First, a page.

Neiman Marcus Group had a tough go of it last quarter, but a Citi analyst said the heavily indebted retailer also has lots of advantages — including at least $1.3 billion worth of real estate — and won’t have to start making interest payments with additional debt.
As of the end of its second quarter on Jan. 30 the company had $4.5 billion in long-term debt, including $600 million in unsecured bonds due 2021 and giving investors 8.75 percent interest that can be paid off either in kind with more debt or in cash. Neiman’s has to decide next month on which option to choose for its October interest payment.
Companies typically pay more richly on PIK, or payment-in-kind, bonds, but view the expenditure worthwhile since they give the firm the option to not draw down its cash balance if things get tight. J. Crew Group Inc., which is also heavily indebted and owned by private equity firms, also has PIK bonds.
Citi analyst Jenna Giannelli said: “We don’t think [Neiman’s] needs to elect the PIK option in April for its October interest payment given our view of liquidity, free cash flow, and differences in environment now versus 2009 [when the luxe company did choose to pay interest in kind].”
Neiman’s has hinted that it would stay with interest payments in cash. Two weeks ago, chief financial officer Donald Grimes told analysts that “we haven’t made any decision regarding the PIK option….We’re managing our liquidity and our balance sheet with a view that we would pay interest in cash, but that is an option available to us and one that we may choose to pursue.”
Giannelli, who rated the company’s notes a “buy” on Monday said, “We believe many of the issues plaguing today’s retailers are not an issue for [Neiman’s], including weakening mall traffic, fashion sensitivity, competition from off-price and fast-fashion retailers and lack of online penetration.”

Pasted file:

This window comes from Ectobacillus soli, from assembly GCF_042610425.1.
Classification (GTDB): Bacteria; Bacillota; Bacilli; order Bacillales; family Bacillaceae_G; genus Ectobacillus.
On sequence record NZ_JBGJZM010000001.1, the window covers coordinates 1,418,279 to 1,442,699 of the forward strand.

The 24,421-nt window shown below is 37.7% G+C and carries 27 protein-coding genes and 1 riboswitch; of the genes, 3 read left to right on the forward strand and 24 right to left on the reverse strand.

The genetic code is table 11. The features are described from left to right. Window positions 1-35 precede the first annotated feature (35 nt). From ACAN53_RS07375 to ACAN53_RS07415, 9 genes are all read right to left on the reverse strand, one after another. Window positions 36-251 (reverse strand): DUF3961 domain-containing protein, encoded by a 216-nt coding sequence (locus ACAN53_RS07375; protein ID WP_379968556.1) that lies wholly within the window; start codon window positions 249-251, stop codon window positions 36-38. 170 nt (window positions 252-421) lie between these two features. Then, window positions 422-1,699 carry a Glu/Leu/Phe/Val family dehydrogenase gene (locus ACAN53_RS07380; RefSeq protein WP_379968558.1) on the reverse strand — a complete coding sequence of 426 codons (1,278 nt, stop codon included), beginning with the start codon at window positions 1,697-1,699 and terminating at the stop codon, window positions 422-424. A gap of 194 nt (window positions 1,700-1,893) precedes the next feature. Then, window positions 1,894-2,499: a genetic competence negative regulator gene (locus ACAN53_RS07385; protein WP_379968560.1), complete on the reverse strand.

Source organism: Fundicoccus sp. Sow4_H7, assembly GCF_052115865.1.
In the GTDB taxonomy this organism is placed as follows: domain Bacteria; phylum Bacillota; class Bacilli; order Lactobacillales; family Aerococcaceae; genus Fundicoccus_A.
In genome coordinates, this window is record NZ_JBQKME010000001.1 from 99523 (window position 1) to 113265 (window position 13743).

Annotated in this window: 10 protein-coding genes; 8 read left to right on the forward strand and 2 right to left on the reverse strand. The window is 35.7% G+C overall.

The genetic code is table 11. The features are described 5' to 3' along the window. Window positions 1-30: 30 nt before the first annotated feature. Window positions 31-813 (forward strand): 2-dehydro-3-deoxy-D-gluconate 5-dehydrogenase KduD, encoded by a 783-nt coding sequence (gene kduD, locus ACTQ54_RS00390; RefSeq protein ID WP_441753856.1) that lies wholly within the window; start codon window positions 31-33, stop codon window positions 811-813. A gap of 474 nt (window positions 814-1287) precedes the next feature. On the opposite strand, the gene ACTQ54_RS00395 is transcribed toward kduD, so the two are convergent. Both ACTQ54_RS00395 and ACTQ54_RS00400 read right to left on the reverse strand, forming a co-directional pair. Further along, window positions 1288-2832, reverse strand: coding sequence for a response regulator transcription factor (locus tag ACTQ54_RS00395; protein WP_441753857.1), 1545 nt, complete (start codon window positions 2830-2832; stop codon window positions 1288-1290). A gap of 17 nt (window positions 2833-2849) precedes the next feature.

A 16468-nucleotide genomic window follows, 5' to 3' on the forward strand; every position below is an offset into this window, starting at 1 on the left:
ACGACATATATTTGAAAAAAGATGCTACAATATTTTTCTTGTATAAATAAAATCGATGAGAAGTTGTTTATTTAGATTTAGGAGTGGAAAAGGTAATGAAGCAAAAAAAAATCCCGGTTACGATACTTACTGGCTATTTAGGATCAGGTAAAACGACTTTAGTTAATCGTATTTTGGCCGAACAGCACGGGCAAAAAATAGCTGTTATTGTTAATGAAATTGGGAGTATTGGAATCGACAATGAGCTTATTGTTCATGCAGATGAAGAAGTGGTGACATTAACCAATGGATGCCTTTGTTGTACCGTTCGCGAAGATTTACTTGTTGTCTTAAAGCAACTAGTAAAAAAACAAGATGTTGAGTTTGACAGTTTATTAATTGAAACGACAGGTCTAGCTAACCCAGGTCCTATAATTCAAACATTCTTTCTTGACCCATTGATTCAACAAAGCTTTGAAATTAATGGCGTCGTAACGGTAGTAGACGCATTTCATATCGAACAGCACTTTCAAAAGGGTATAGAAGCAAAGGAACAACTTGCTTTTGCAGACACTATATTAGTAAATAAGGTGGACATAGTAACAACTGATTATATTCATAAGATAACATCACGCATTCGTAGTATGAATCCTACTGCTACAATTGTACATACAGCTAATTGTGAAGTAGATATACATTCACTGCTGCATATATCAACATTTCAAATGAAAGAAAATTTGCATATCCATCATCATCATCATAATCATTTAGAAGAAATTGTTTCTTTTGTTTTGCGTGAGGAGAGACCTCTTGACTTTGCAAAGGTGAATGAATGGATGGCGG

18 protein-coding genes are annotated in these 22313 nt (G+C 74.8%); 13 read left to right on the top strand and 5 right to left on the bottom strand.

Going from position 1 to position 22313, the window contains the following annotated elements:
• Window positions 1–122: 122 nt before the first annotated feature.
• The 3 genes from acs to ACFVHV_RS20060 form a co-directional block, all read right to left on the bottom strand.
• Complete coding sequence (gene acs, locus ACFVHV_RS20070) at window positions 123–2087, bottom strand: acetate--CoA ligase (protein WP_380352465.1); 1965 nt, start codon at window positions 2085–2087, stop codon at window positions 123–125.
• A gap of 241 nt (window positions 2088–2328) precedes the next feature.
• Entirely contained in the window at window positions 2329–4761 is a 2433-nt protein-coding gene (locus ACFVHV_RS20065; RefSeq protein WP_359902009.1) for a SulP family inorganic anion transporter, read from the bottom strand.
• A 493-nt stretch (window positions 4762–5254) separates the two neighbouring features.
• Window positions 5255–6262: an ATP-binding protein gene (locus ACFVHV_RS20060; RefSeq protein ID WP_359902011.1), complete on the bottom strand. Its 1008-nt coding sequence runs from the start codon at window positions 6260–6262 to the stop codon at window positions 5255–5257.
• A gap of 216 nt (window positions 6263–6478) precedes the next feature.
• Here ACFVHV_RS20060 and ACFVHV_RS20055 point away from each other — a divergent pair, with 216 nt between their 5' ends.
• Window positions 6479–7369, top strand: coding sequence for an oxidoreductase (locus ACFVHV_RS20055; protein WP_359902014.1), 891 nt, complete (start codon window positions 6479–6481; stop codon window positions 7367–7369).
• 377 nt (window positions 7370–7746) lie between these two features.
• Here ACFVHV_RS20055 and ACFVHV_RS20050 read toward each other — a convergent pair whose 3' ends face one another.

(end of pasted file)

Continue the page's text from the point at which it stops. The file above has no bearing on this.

The strong dollar and the accompanying weaker sales to tourists are an issue that the analyst estimated would cut Neiman’s sales by 2 to 7.4 percent.
Neiman’s is not generally seen as real estate-heavy as some other broadline retailers — that are now busy monetizing their fleet, like Hudson’s Bay Co. or Sears Holding Corp. or fending off activists, like Macy’s Inc. — but the high-end chain does have some significant value in its stores.
“We think the value of [Neiman Marcus Group’s] real estate is $1.3 billion, a meaningful valuation, though still representing less than 40 cents of recovery on the loan,” Giannelli said, noting how much money the real estate represents per dollar invested by creditors. “Rents, sales performance and traffic in higher tier malls has been growing, unlike the case for mid- and lower-tier malls. Occupancies remain high in desirable locations, supporting [Neiman Marcus Group’s] property values versus other department store or strip mall real estate.”
The analyst reached that real estate value by estimating the fair value of the leases. A different calculation that used a one-times multiple of sales per square foot of $571 came up with a real estate value of near $1.6 billion.